ABU DHABI // The Chinese premier yesterday called for a new global watchdog under the Group of 20 to bring stability to energy markets.
Wen Jiabao made the proposal in a keynote speech at the World Future Energy Summit as oil prices rose to US$111 a barrel amid increasing tensions over Iran.
"To stabilise the oil and natural gas market, we may consider establishing, under the G20 framework, a global energy market governance mechanism that involves energy suppliers, consumers and transit countries," said Mr Wen.
"We need to formulate … binding international rules through consultation and dialogue, and set up multilateral coordination mechanisms covering forecast and early warning, price coordination, financial regulation and emergency response."
China is expected to become the world's top oil importer within 18 months, surpassing the United States. Oil prices have risen 10-fold in the past 15 years.
The country has also set an ambitious target to derive 11 per cent of its energy from renewable sources by 2015. Mr Wen said China was interested in collaborating with the UAE on renewable energy projects, and spoke of the region's "important strategic position" for China.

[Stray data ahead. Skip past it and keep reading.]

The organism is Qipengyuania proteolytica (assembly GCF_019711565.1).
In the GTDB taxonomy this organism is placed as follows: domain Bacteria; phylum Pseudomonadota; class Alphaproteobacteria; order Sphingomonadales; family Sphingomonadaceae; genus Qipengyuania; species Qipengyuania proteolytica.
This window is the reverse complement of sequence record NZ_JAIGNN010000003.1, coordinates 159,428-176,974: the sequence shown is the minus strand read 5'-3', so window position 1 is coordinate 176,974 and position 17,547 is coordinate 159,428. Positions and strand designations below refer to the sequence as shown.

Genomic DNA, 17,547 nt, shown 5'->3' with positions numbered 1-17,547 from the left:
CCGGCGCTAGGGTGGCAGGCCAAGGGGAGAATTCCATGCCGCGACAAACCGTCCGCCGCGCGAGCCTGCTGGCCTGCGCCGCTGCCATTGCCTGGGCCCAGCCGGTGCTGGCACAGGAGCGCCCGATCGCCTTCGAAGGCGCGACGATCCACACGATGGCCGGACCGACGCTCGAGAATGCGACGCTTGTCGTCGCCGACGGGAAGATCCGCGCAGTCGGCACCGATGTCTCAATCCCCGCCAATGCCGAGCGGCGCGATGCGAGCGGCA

Oil markets are influenced by Opec, representing exporters from its headquarters in Vienna, and the International Energy Agency in Paris, representing consumers. Saudi Arabia established the International Energy Forum in Riyadh in 2002 as a bridge between the two sides, but it has gained limited traction.
Mr Wen blamed several factors for what he saw as a mismatch between the price of oil, determined on futures exchanges in London and New York, and the balance of global supply and demand.
"Affected by the international monetary system, excessive speculation, operational monopoly and geopolitical factors, the energy commodity prices have deviated to a great extent from supply-and-demand relations of the real economy," he said. Analysts saw his call for more supervision as a response to current threats to supply. "China's energy security is threatened by sanctions on Iran, and it may see this as a way of promoting its diplomatic strategy of dialogue and reducing threats from unilateral diplomacy," said Jonathan Wood, an analyst at Control Risks.